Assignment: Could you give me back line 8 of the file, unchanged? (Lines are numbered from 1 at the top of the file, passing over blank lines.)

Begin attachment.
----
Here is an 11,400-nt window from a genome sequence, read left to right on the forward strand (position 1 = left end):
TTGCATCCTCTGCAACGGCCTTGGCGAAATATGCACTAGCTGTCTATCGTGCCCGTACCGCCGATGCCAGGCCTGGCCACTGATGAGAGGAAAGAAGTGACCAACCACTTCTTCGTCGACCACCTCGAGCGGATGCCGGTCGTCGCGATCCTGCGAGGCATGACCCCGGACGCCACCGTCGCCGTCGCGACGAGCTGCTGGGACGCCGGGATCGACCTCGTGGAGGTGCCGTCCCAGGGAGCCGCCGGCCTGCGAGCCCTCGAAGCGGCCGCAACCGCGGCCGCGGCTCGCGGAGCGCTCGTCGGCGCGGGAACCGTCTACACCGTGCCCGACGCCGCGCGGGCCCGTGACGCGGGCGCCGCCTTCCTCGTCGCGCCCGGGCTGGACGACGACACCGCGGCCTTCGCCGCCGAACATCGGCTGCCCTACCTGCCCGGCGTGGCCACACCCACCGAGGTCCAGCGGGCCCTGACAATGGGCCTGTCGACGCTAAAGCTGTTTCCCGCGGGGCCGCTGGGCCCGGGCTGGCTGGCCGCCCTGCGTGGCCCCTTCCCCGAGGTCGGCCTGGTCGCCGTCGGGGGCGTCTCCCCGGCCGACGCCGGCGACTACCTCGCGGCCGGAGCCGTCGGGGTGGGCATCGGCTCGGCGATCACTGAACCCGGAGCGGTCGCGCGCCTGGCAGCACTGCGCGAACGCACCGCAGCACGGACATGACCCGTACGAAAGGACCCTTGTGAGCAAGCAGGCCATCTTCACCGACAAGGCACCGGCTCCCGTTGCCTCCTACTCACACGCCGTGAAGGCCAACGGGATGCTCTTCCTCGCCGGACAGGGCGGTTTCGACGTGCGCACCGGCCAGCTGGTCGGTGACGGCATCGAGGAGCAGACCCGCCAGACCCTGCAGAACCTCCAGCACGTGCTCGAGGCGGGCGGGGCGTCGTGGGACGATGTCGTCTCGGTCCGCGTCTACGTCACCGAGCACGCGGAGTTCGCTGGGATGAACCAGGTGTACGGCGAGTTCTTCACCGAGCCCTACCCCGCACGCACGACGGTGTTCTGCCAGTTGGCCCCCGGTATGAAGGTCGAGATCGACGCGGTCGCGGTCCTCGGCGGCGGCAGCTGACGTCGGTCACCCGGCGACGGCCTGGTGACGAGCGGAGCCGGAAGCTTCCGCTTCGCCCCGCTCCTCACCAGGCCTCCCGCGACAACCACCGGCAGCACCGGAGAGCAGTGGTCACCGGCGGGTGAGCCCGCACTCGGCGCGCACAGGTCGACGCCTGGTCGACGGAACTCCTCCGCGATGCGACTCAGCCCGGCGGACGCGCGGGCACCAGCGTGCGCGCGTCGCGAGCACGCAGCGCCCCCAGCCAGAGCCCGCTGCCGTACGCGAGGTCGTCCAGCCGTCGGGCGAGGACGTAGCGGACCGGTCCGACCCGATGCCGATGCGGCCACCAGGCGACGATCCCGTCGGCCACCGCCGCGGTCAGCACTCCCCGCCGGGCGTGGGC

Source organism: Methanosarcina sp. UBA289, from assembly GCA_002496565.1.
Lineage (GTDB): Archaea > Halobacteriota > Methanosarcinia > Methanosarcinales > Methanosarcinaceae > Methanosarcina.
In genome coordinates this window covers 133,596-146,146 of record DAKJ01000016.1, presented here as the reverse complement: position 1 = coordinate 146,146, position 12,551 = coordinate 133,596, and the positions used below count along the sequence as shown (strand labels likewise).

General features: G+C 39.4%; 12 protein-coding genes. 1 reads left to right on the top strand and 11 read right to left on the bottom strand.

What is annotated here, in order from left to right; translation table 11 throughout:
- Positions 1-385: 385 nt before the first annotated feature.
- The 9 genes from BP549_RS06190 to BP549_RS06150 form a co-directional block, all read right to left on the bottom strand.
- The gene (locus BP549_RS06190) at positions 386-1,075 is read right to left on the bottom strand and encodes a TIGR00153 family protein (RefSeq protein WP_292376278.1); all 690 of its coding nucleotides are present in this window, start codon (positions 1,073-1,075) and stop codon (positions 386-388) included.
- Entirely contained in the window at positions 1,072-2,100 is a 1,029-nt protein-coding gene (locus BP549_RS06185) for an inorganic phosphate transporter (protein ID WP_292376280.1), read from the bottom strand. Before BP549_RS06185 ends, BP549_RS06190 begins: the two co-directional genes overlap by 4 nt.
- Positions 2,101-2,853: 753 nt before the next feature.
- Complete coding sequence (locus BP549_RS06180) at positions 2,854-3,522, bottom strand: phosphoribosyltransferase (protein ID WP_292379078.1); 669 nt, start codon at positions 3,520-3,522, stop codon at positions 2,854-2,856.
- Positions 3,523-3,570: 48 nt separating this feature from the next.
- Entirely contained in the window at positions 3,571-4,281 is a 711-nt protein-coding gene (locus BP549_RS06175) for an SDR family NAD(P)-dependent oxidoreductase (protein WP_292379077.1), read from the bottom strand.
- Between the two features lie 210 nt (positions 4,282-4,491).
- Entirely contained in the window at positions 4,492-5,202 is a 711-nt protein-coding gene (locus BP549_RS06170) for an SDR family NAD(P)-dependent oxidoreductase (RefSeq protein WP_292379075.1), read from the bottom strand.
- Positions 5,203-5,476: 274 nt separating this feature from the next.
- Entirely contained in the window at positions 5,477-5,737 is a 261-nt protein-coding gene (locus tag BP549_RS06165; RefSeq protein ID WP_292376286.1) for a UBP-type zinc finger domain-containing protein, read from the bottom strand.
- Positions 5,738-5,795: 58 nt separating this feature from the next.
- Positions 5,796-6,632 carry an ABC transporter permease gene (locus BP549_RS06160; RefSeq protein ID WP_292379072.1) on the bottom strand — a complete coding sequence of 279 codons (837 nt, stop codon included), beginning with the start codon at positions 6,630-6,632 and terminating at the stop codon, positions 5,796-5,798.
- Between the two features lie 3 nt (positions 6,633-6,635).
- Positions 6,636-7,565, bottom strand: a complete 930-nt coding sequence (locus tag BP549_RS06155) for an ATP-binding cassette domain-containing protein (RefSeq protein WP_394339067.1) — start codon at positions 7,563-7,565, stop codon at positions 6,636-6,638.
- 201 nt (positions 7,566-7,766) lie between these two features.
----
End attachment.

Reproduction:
- Positions 1-385: 385 nt before the first annotated feature.